The philosophy of Edmund Husserl, by O. Becker.--The phenomenological philosophy of Edmund Husserl and contemporary criticism, by E. Fink.--The decisive phases in the development of Husserl's philosophy, by W. Biemel.--Husserl's concept of the "absolute," by R. Boehm.--Critical observations concerning Husserl's posthumous writings, by H. Wagner.--Husserl's departure from Cartesianism, by L. Landgrebe.
With the current resurgence of interest in phenomenology, a second edition of Elveton’s indispensable collection is timely. These essays present appraisals of Edmund Husserl’s phenomenological philosophy, ranging from its earliest reception to the first comprehensive efforts to assess the full scope of Husserl’s writings.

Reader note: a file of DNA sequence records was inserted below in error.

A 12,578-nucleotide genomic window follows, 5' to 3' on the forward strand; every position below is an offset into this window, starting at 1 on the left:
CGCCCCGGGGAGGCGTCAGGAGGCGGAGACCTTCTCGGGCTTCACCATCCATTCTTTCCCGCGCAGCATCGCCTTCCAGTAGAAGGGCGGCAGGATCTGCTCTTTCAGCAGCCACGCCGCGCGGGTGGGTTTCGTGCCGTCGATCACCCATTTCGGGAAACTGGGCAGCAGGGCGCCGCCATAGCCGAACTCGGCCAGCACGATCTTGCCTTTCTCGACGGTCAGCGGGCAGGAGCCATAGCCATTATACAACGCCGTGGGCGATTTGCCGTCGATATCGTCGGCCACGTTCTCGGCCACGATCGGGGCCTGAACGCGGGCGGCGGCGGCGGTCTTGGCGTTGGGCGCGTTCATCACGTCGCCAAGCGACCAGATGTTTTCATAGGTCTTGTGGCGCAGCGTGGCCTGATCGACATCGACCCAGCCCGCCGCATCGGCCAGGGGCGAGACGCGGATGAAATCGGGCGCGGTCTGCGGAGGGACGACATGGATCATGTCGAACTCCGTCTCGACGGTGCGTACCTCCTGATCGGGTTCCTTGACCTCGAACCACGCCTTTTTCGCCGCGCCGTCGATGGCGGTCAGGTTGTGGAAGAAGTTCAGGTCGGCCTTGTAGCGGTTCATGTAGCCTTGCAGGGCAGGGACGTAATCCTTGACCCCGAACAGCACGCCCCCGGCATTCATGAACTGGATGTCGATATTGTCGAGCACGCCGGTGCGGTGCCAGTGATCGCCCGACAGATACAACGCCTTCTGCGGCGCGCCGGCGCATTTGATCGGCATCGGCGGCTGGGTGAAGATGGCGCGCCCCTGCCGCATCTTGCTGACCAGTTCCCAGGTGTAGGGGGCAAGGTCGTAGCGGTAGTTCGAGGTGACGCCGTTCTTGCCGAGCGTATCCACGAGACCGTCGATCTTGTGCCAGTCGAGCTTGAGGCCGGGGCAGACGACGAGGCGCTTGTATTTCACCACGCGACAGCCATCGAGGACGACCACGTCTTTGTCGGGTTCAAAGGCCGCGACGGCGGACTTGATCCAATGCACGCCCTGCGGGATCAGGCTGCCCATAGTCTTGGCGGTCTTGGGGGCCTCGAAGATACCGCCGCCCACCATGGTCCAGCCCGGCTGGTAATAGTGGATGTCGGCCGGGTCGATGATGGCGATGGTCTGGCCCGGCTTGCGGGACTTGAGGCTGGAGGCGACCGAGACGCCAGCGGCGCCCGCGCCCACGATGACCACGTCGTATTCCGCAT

Sartre's Second Century reflects the richness of Sartre's vision of the human condition, the diversity of the means he employed in grappling with it, and the lengthy trajectory of his itinerary, in a variety of wider cultural perspectives. The centenary of Sartre's birth in 2005 was the primary occasion for many of the essays included in this volume. Hosted by the UK or North American Sartre Societies, contributors participating in Sartre's centennial celebrations were asked to address the central themes and (...) overall development of his life and thought. As the present collection shows, the attempt to present Sartre in a retrospective light also provides a basis for assessing the relevance of his work for the new century. (shrink)